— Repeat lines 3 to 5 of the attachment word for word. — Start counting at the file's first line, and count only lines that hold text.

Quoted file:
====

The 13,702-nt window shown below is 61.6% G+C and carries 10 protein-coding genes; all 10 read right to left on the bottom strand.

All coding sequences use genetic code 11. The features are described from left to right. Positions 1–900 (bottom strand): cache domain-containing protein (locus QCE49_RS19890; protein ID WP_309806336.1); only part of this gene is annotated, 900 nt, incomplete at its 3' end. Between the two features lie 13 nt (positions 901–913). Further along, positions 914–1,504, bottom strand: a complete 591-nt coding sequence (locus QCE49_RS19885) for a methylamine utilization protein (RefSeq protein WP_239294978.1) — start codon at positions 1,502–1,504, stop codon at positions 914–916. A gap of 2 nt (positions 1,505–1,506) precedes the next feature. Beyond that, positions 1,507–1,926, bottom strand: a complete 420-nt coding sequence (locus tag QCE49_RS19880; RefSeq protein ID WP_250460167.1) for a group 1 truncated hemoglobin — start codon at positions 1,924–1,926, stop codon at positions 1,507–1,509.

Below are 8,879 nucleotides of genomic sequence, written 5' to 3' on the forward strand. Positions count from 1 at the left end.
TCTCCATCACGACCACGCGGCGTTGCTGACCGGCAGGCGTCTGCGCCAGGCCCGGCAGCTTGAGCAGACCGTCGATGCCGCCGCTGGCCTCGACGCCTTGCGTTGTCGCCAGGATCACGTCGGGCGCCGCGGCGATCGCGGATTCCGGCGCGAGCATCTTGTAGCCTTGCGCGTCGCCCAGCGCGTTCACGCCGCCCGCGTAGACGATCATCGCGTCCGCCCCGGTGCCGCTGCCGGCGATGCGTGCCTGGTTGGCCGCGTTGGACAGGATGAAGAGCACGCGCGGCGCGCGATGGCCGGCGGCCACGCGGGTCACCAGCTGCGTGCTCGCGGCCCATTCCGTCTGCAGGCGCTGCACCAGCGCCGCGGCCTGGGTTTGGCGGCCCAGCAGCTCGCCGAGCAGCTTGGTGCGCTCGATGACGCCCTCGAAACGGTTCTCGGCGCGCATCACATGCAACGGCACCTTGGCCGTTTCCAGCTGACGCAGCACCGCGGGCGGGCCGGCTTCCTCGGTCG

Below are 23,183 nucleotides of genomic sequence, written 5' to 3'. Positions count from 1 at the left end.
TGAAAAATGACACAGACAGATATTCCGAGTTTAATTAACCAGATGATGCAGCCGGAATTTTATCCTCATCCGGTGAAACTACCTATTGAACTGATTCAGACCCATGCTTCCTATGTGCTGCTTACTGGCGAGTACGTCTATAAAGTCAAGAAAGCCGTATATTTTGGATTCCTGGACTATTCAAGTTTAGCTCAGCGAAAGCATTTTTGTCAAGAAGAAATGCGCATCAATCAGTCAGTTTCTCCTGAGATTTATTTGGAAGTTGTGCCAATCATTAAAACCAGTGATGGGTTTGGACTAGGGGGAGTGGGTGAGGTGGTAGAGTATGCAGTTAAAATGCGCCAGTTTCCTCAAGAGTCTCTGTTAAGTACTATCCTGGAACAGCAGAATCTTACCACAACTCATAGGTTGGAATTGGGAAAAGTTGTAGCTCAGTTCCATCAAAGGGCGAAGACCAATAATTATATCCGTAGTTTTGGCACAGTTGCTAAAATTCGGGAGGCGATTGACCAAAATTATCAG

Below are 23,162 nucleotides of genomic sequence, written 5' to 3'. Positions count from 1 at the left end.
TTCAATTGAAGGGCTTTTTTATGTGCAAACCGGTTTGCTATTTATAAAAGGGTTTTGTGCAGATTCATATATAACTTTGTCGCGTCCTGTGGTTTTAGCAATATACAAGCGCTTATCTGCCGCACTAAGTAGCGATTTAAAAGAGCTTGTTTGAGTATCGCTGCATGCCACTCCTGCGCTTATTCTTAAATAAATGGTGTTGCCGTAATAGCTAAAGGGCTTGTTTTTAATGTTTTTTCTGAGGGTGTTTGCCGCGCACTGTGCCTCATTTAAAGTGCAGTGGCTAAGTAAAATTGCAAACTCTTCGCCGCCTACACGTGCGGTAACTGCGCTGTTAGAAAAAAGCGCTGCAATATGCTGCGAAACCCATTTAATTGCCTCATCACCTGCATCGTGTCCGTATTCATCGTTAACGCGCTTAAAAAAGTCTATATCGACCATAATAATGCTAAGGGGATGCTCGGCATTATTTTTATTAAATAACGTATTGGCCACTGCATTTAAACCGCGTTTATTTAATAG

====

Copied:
Below are 8,879 nucleotides of genomic sequence, written 5' to 3' on the forward strand. Positions count from 1 at the left end.
TCTCCATCACGACCACGCGGCGTTGCTGACCGGCAGGCGTCTGCGCCAGGCCCGGCAGCTTGAGCAGACCGTCGATGCCGCCGCTGGCCTCGACGCCTTGCGTTGTCGCCAGGATCACGTCGGGCGCCGCGGCGATCGCGGATTCCGGCGCGAGCATCTTGTAGCCTTGCGCGTCGCCCAGCGCGTTCACGCCGCCCGCGTAGACGATCATCGCGTCCGCCCCGGTGCCGCTGCCGGCGATGCGTGCCTGGTTGGCCGCGTTGGACAGGATGAAGAGCACGCGCGGCGCGCGATGGCCGGCGGCCACGCGGGTCACCAGCTGCGTGCTCGCGGCCCATTCCGTCTGCAGGCGCTGCACCAGCGCCGCGGCCTGGGTTTGGCGGCCCAGCAGCTCGCCGAGCAGCTTGGTGCGCTCGATGACGCCCTCGAAACGGTTCTCGGCGCGCATCACATGCAACGGCACCTTGGCCGTTTCCAGCTGACGCAGCACCGCGGGCGGGCCGGCTTCCTCGGTCG

Below are 23,183 nucleotides of genomic sequence, written 5' to 3'. Positions count from 1 at the left end.